The Secret Lives of Letters
They may be small characters, but there are amazing stories behind all 26 alphabet all-stars
They may be small characters, but there are amazing stories behind these 26 alphabet all-stars.
Athe capital A hasn’t always looked the way it does now. In ancient Semitic languages, the letter was upside down, which created a symbol that resembled a steer with horns.
BGrab paper and pen and start writing down every number as a word. Do you notice one missing letter? If you kept going, you wouldn’t use a single letter b until you reached one billion.
CBenjamin Franklin wanted to banish c from the alphabet—along with j, q, w, x, and y—and replace them with six letters he’d invented himself. He claimed that he could simplify the English language.
DContrary to popular belief, the D in D-day does not stand for “doom” or “death”—it stands for “day.” The military marks important operations and invasions with a D as a placeholder. (So June 5, 1944, was D-1.)
Emeet the “Smith” of the English alphabet—e is used more often than any other letter. It appears in 11 percent of all words, according to an analysis of more than 240,000 entries in the Concise Oxford English Dictionary.
FAnyone educated in today’s school system knows that the lowest grade you can get is an F. The low-water mark, however, used to be represented by the letter E. When Mount Holyoke College administrators redesigned the grading system in 1898, professors worried that students would think the grade meant “excellent.” F more obviously stands for “fail.”
GBoth G and C were originally represented by the Phoenician symbol gimel, which meant “camel.” It was the Romans who finally separated the two letters, letting C keep its shape and adding a bar for the letter G.
HThe Brits have long had an h hang-up, according to Michael Rosen, author of Alphabetical: How Every Letter Tells a Story. They pronounce h two ways: “aitch” and “haitch.” Accents that dropped the h from words were once considered lower class, Rosen writes.
And in Northern Ireland, pronunciation distinguished Catholics (“haitch”) from Protestants (“aitch”).
IFunnily enough, the dot over the letters i and j has a funny-sounding name: It’s called a tittle.
Jthis is one of the two letters that do not appear on the periodic table. (Q is the other.) Invented in the 1500s by an Italian, j was also one of the last letters to be added to the alphabet.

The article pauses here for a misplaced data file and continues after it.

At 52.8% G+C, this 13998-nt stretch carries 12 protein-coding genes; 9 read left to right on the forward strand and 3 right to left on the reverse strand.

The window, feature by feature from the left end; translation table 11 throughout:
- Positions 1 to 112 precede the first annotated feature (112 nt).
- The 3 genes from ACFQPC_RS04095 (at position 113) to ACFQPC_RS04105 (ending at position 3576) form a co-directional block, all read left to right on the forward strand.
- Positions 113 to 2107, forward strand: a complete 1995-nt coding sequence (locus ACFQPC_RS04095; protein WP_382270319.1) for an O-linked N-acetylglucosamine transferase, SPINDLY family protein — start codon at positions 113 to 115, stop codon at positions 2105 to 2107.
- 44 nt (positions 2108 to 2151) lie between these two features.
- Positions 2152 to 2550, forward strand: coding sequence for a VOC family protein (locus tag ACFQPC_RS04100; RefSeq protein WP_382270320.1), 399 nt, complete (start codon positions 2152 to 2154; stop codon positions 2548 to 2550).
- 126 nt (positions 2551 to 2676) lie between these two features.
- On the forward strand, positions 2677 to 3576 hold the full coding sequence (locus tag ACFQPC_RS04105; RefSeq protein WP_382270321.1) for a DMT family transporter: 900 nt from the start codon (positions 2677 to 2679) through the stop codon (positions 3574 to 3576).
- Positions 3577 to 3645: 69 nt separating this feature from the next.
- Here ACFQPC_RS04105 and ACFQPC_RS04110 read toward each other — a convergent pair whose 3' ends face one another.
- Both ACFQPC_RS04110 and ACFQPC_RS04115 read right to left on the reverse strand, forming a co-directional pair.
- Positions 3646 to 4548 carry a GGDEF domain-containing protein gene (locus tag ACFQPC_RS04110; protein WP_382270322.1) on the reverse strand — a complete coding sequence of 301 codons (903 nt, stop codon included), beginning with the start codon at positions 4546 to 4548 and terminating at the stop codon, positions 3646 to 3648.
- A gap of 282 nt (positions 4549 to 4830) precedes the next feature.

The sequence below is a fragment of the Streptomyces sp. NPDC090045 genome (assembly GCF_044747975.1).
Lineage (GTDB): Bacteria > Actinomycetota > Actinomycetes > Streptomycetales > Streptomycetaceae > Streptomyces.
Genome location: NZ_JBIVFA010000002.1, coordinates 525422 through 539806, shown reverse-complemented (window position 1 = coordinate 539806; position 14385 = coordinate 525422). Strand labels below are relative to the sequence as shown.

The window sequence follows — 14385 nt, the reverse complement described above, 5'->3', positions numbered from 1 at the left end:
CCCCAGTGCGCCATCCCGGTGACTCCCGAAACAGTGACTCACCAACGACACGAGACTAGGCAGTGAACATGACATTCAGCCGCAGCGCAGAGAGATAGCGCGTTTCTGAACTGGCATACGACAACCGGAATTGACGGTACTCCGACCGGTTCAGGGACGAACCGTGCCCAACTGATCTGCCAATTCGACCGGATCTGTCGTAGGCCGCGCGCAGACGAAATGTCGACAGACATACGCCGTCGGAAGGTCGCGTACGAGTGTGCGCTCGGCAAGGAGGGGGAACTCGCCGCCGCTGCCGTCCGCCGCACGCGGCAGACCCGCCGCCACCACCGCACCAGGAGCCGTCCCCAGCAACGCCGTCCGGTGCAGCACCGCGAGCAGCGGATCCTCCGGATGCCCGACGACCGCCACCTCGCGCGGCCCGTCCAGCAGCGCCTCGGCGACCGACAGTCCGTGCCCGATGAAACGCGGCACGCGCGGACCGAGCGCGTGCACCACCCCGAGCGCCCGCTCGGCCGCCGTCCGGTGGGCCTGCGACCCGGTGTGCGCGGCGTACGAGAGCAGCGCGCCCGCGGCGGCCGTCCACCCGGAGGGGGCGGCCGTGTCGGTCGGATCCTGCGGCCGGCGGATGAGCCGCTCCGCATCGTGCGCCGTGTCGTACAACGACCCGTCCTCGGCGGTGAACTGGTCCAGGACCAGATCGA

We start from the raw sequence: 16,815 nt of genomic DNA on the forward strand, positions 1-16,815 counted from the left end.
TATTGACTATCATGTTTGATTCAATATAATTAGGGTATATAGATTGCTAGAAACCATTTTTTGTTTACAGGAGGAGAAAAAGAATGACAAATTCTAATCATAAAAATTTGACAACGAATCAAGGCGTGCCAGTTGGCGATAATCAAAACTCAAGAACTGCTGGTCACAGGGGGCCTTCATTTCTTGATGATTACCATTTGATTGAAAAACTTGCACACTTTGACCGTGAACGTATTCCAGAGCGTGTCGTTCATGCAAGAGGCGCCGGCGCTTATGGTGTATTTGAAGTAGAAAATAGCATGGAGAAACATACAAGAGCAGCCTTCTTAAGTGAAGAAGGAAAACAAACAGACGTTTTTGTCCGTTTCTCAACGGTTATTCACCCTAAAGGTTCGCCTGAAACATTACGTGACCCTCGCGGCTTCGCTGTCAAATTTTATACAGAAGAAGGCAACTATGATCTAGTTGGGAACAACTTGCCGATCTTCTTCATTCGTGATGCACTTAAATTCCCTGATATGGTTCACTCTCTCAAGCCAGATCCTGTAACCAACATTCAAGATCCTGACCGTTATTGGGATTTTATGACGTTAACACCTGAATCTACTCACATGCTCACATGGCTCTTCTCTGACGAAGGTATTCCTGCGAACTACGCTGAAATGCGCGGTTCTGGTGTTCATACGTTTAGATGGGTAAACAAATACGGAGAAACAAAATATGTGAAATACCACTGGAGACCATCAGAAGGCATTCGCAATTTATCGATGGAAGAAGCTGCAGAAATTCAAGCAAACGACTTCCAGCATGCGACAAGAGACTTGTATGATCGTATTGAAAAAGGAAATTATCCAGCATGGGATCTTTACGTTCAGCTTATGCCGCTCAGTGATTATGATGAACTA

KWith the possible exception of L (see below), K is the most notorious letter in sports. It’s how baseball fans record a strikeout. (When the first box score was written back in 1859,
S was used to indicate a sacrifice; K was plucked from the end of struck.)
LThe National Football League has traditionally used Roman numerals to denote the number of the Big Game, but for the 50th Super Bowl, they decided to go with just the number 50. Why? Sports fans use the letters W and L as shorthand for “win” and “loss.” Because the Roman numeral for
50 is L, the NFL worried that Super Bowl L would be, in PR terms, a big loser.
MYou can’t say the letter m without your lips touching. Go ahead and try it!
NThe letter n was originally associated with water—the Phoenician word for n was nun, which later became the Aramaic word for “fish.” In fact, the capital N got its shape because it was a pictorial representation of a crashing wave.
OOnly four letters (a, e, l, o) are doubled at the beginning of a word (aardvark, eel, llama, ooze, etc.), and more words start with double o in English than with any other pair.
Pthis may be the most versatile letter in English. It’s the only consonant that needs no help in forming a word sandwich with any vowel: pap, pep, pip, pop, pup.
QOne out of every 510 letters in English words is a q, making it the least common letter in the English alphabet, according to a Concise Oxford English Dictionary analysis.
Rsometimes referred to as the littera canina, or the canine letter, because Latin speakers trilling it sound like a growling dog, r gets a shout-out from William Shakespeare in Romeo and Juliet when Juliet’s nurse calls the letter “the dog’s name” in act 2, scene 4.
SThe English alphabet briefly included a letter called a “long s.” Used from the late Renaissance to the early